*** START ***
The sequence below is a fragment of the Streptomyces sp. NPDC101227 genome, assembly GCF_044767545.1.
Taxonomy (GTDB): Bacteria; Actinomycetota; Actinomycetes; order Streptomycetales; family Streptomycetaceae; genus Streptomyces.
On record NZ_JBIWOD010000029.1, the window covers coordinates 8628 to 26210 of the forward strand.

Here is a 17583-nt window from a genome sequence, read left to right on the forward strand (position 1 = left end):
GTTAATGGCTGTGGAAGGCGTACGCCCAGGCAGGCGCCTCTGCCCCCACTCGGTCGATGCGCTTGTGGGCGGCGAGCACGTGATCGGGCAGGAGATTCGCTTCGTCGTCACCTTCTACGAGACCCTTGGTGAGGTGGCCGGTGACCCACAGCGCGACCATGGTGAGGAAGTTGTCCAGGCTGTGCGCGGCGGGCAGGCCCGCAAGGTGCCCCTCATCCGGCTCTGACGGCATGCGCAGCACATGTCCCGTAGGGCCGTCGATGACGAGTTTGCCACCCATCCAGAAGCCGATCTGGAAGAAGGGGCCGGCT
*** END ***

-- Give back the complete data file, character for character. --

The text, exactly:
The sequence below is a fragment of the Streptomyces sp. NPDC101227 genome, assembly GCF_044767545.1.
Taxonomy (GTDB): Bacteria; Actinomycetota; Actinomycetes; order Streptomycetales; family Streptomycetaceae; genus Streptomyces.
On record NZ_JBIWOD010000029.1, the window covers coordinates 8628 to 26210 of the forward strand.

Here is a 17583-nt window from a genome sequence, read left to right on the forward strand (position 1 = left end):
GTTAATGGCTGTGGAAGGCGTACGCCCAGGCAGGCGCCTCTGCCCCCACTCGGTCGATGCGCTTGTGGGCGGCGAGCACGTGATCGGGCAGGAGATTCGCTTCGTCGTCACCTTCTACGAGACCCTTGGTGAGGTGGCCGGTGACCCACAGCGCGACCATGGTGAGGAAGTTGTCCAGGCTGTGCGCGGCGGGCAGGCCCGCAAGGTGCCCCTCATCCGGCTCTGACGGCATGCGCAGCACATGTCCCGTAGGGCCGTCGATGACGAGTTTGCCACCCATCCAGAAGCCGATCTGGAAGAAGGGGCCGGCT